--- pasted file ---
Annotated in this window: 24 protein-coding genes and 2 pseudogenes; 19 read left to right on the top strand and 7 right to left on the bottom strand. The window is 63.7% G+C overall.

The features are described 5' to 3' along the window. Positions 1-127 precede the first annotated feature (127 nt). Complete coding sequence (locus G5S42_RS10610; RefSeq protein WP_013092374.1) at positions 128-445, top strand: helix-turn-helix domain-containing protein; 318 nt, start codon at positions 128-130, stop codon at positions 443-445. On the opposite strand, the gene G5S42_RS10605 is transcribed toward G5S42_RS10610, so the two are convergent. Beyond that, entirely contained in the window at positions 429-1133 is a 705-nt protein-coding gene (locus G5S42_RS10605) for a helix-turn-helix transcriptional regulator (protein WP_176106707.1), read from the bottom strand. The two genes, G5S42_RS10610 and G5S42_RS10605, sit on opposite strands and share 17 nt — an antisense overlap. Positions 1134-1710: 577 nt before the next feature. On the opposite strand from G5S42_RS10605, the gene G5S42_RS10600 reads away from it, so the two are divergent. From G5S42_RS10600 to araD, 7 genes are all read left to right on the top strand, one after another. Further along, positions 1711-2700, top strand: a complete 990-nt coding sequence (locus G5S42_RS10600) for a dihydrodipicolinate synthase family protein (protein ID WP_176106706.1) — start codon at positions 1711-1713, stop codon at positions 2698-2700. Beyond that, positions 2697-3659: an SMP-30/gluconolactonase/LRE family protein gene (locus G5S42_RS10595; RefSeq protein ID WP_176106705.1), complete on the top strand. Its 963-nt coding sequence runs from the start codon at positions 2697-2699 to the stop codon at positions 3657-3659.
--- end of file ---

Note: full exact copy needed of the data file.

Annotated in this window: 24 protein-coding genes and 2 pseudogenes; 19 read left to right on the top strand and 7 right to left on the bottom strand. The window is 63.7% G+C overall.

The features are described 5' to 3' along the window. Positions 1-127 precede the first annotated feature (127 nt). Complete coding sequence (locus G5S42_RS10610; RefSeq protein WP_013092374.1) at positions 128-445, top strand: helix-turn-helix domain-containing protein; 318 nt, start codon at positions 128-130, stop codon at positions 443-445. On the opposite strand, the gene G5S42_RS10605 is transcribed toward G5S42_RS10610, so the two are convergent. Beyond that, entirely contained in the window at positions 429-1133 is a 705-nt protein-coding gene (locus G5S42_RS10605) for a helix-turn-helix transcriptional regulator (protein WP_176106707.1), read from the bottom strand. The two genes, G5S42_RS10610 and G5S42_RS10605, sit on opposite strands and share 17 nt — an antisense overlap. Positions 1134-1710: 577 nt before the next feature. On the opposite strand from G5S42_RS10605, the gene G5S42_RS10600 reads away from it, so the two are divergent. From G5S42_RS10600 to araD, 7 genes are all read left to right on the top strand, one after another. Further along, positions 1711-2700, top strand: a complete 990-nt coding sequence (locus G5S42_RS10600) for a dihydrodipicolinate synthase family protein (protein ID WP_176106706.1) — start codon at positions 1711-1713, stop codon at positions 2698-2700. Beyond that, positions 2697-3659: an SMP-30/gluconolactonase/LRE family protein gene (locus G5S42_RS10595; RefSeq protein ID WP_176106705.1), complete on the top strand. Its 963-nt coding sequence runs from the start codon at positions 2697-2699 to the stop codon at positions 3657-3659.